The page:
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US women’s soccer team did not snub veteran playing national anthem

July 6, 2021 GMT

CLAIM: Players on the U.S. women’s national soccer team “turned their backs” on a World War II veteran playing the national anthem at a game Monday.

AP’S ASSESSMENT: False. The players turned to face an American flag located near the stadium’s scoreboard during the playing of “The Star-Spangled Banner.”

THE FACTS: The United States defeated Mexico 4-0 on Monday, during the women’s final match before the Olympics. Following the match, false posts circulated on social media claiming members of the team turned their backs on WWII veteran Pete DuPré as he played his rendition of the national anthem on a harmonica. Players on Mexico’s national team also turned to face their flag located near the scoreboard at the Pratt & Whitney Stadium at Rentschler Field in East Hartford, Connecticut, during the playing of their national anthem.

Multiple Facebook users claimed that members of the team turned their backs on a veteran.

“Several members of the U.S. womens national soccer team turned their backs on a 98 year old World War 2 veteran as he played the national anthem on his harmonica,” a Facebook user wrote.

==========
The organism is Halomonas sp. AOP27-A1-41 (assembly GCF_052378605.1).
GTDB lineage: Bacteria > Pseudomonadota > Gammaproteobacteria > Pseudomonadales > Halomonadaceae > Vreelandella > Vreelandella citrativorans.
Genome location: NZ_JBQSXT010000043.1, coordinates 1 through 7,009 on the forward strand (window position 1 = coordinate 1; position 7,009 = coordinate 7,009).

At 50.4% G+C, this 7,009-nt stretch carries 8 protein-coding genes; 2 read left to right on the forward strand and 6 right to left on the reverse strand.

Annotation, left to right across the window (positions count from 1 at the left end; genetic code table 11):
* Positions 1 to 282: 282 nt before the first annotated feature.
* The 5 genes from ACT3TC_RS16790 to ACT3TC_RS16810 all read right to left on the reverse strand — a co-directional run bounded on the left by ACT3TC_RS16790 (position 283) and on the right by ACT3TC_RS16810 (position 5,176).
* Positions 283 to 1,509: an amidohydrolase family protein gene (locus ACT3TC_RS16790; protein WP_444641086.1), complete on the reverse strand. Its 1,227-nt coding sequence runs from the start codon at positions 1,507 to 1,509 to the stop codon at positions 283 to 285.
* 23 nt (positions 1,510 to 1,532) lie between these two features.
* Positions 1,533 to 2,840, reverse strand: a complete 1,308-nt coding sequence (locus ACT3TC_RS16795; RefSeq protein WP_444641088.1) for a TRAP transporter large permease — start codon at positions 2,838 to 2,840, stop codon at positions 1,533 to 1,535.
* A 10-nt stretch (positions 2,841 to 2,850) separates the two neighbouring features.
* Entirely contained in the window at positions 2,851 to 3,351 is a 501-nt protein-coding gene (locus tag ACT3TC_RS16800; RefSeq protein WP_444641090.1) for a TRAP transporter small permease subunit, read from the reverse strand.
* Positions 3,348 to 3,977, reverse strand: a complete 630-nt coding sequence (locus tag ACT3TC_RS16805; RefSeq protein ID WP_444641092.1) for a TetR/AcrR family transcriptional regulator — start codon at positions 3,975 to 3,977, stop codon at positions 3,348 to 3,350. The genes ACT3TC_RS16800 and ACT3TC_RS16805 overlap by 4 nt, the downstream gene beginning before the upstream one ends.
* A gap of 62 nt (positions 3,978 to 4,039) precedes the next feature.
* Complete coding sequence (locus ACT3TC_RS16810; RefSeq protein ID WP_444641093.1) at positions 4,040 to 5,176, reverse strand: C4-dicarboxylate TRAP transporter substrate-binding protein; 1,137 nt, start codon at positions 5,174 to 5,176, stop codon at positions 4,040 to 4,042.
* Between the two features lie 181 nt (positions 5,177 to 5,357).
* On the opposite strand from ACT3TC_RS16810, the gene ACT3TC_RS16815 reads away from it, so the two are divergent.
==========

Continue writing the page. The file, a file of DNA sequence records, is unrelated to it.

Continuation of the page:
The false claim also circulated widely on Twitter, Instagram and YouTube. Several media outlets also wrote about the false claim.

“Not true. No one turned their back on WWII Veteran Pete DuPré during tonight’s anthem,” the U.S. soccer communications team tweeted on Monday night. “Some USWNT players were simply looking at the flag on a pole in one end of the stadium. The players all love Pete, thanked him individually after the game and signed a ball for him.”

“We turned because we faced the flag,” tweeted Carli Lloyd, a player for the U.S. team, Monday night.

Video also showed the soccer players greeting DuPré after the game and signing a soccer ball.

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This is part of The Associated Press’ ongoing effort to fact-check misinformation that is shared widely online, including work with Facebook to identify and reduce the circulation of false stories on the platform.


Here’s more information on Facebook’s fact-checking program: https://www.facebook.com/help/1952307158131536